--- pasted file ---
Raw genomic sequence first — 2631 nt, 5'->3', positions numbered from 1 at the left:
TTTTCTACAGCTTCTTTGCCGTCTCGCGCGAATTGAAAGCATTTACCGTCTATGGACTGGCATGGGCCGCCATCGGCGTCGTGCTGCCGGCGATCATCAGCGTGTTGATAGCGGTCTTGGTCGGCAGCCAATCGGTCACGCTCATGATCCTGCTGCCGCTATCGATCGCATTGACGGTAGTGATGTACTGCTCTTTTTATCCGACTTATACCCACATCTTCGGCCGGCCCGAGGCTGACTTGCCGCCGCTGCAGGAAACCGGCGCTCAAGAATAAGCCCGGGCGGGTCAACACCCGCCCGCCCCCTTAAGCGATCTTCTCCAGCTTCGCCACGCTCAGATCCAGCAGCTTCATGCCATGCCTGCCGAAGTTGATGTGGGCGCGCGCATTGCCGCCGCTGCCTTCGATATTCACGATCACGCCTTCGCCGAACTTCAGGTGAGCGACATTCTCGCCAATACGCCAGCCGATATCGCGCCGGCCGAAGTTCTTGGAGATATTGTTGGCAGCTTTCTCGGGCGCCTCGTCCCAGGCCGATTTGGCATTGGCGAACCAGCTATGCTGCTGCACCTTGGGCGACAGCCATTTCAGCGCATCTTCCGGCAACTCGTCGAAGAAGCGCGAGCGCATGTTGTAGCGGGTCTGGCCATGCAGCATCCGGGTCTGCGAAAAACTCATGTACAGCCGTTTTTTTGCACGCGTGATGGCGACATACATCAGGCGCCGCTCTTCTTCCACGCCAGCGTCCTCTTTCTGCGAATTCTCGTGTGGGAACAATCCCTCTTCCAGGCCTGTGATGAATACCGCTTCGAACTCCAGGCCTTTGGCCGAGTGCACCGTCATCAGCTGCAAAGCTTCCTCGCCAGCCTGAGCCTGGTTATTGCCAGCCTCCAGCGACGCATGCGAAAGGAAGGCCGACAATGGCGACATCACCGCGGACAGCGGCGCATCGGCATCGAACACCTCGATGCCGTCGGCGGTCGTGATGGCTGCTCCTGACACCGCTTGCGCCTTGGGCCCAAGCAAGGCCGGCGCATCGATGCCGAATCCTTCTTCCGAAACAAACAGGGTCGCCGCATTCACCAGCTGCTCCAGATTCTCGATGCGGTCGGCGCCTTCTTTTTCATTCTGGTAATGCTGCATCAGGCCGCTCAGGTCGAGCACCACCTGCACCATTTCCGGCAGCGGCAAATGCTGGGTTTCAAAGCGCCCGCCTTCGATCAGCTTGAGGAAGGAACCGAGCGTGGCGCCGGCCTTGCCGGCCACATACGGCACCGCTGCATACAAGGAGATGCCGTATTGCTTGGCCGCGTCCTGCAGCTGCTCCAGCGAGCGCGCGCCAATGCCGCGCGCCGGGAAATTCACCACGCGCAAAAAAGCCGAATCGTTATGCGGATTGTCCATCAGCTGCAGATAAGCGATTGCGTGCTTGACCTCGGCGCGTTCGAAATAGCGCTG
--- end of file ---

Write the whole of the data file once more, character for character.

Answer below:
Raw genomic sequence first — 2631 nt, 5'->3', positions numbered from 1 at the left:
TTTTCTACAGCTTCTTTGCCGTCTCGCGCGAATTGAAAGCATTTACCGTCTATGGACTGGCATGGGCCGCCATCGGCGTCGTGCTGCCGGCGATCATCAGCGTGTTGATAGCGGTCTTGGTCGGCAGCCAATCGGTCACGCTCATGATCCTGCTGCCGCTATCGATCGCATTGACGGTAGTGATGTACTGCTCTTTTTATCCGACTTATACCCACATCTTCGGCCGGCCCGAGGCTGACTTGCCGCCGCTGCAGGAAACCGGCGCTCAAGAATAAGCCCGGGCGGGTCAACACCCGCCCGCCCCCTTAAGCGATCTTCTCCAGCTTCGCCACGCTCAGATCCAGCAGCTTCATGCCATGCCTGCCGAAGTTGATGTGGGCGCGCGCATTGCCGCCGCTGCCTTCGATATTCACGATCACGCCTTCGCCGAACTTCAGGTGAGCGACATTCTCGCCAATACGCCAGCCGATATCGCGCCGGCCGAAGTTCTTGGAGATATTGTTGGCAGCTTTCTCGGGCGCCTCGTCCCAGGCCGATTTGGCATTGGCGAACCAGCTATGCTGCTGCACCTTGGGCGACAGCCATTTCAGCGCATCTTCCGGCAACTCGTCGAAGAAGCGCGAGCGCATGTTGTAGCGGGTCTGGCCATGCAGCATCCGGGTCTGCGAAAAACTCATGTACAGCCGTTTTTTTGCACGCGTGATGGCGACATACATCAGGCGCCGCTCTTCTTCCACGCCAGCGTCCTCTTTCTGCGAATTCTCGTGTGGGAACAATCCCTCTTCCAGGCCTGTGATGAATACCGCTTCGAACTCCAGGCCTTTGGCCGAGTGCACCGTCATCAGCTGCAAAGCTTCCTCGCCAGCCTGAGCCTGGTTATTGCCAGCCTCCAGCGACGCATGCGAAAGGAAGGCCGACAATGGCGACATCACCGCGGACAGCGGCGCATCGGCATCGAACACCTCGATGCCGTCGGCGGTCGTGATGGCTGCTCCTGACACCGCTTGCGCCTTGGGCCCAAGCAAGGCCGGCGCATCGATGCCGAATCCTTCTTCCGAAACAAACAGGGTCGCCGCATTCACCAGCTGCTCCAGATTCTCGATGCGGTCGGCGCCTTCTTTTTCATTCTGGTAATGCTGCATCAGGCCGCTCAGGTCGAGCACCACCTGCACCATTTCCGGCAGCGGCAAATGCTGGGTTTCAAAGCGCCCGCCTTCGATCAGCTTGAGGAAGGAACCGAGCGTGGCGCCGGCCTTGCCGGCCACATACGGCACCGCTGCATACAAGGAGATGCCGTATTGCTTGGCCGCGTCCTGCAGCTGCTCCAGCGAGCGCGCGCCAATGCCGCGCGCCGGGAAATTCACCACGCGCAAAAAAGCCGAATCGTTATGCGGATTGTCCATCAGCTGCAGATAAGCGATTGCGTGCTTGACCTCGGCGCGTTCGAAATAGCGCTG